The weather is messing with my head again, promising a warming trend... but first a little ice storm. So of course, I head to the nearest nursery greenhouse. The primroses are on display. Mine won't be out for months yet, but I like to wait for the sale at the greenhouse and scoop up a few to add to the path by my gazebo. They are so bright and cherry, they're easy to spot, even at a distance.
These are woodland plant, not prim hothouse flowers. They may have a British pedigree, but they're as unpretentious as the woodland gardens they grow in. Primroses are extremely easy to grow and there's enough variety to suit most any garden, from USDA Zones 3 - 10! Some like it dry, some wet. Some scream for attention in flashy, bold colors. Others, like my common cowslips here (Primula veris) greet you with the pastels of spring. But they all look perfectly at home spreading slowly under a tree or dotted throughout a border. Primrose make a nice addition or alternative to flowering spring bulbs. (And deer barely notice them.)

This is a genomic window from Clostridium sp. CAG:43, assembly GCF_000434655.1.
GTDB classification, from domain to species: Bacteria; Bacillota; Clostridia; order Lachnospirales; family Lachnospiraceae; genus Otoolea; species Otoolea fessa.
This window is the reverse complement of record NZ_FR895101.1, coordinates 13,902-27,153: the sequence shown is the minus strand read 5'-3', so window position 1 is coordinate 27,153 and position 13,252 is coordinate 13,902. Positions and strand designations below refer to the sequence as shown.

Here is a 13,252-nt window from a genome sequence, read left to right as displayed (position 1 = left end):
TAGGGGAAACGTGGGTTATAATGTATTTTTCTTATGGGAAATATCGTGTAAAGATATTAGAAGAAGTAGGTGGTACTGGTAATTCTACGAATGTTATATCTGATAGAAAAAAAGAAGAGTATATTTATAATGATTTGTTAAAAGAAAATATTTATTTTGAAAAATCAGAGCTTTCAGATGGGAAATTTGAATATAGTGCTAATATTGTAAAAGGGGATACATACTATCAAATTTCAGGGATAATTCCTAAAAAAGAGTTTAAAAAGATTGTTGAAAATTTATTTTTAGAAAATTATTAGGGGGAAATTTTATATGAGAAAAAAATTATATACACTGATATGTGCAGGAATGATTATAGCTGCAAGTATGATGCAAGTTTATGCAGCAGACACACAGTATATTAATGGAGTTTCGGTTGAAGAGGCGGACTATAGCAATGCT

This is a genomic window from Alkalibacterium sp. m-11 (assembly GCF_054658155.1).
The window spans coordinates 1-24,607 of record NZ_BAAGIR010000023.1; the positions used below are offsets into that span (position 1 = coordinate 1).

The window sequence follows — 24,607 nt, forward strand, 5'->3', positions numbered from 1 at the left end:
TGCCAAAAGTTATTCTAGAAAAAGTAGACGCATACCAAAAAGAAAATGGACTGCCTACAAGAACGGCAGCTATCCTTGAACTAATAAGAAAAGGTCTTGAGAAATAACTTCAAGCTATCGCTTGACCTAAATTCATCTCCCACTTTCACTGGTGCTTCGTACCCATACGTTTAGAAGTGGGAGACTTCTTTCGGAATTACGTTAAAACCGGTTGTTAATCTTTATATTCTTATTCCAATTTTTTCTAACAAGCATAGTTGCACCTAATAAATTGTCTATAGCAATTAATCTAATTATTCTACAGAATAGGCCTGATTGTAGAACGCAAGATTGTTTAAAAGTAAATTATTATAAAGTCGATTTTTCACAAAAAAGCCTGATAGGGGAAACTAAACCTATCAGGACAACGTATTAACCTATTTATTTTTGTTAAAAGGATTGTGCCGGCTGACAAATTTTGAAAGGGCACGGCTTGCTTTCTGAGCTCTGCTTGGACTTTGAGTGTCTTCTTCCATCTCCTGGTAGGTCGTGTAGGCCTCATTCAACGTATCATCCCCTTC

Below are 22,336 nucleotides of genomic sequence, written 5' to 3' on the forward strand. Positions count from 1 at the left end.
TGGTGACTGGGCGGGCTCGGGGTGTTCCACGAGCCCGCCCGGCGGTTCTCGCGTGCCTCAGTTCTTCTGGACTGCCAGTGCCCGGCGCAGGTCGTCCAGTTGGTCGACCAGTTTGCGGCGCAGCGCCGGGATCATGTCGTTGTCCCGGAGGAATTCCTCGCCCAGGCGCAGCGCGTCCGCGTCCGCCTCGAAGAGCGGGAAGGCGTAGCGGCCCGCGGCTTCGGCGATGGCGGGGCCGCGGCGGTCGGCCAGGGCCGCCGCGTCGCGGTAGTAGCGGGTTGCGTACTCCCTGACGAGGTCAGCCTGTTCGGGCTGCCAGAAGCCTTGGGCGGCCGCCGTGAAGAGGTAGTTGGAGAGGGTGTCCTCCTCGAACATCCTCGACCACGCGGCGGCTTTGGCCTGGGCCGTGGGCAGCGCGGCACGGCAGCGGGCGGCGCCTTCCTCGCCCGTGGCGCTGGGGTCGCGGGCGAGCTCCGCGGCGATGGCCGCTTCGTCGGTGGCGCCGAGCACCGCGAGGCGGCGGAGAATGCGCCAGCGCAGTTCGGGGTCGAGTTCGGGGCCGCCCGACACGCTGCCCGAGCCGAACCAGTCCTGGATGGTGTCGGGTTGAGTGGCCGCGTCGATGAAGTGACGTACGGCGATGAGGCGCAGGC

I've had pretty good luck moving the forced greenhouse flowers out doors. I don't think I've more than a couple. Do any of you do that? Any tips?
Photo: © Marie Iannotti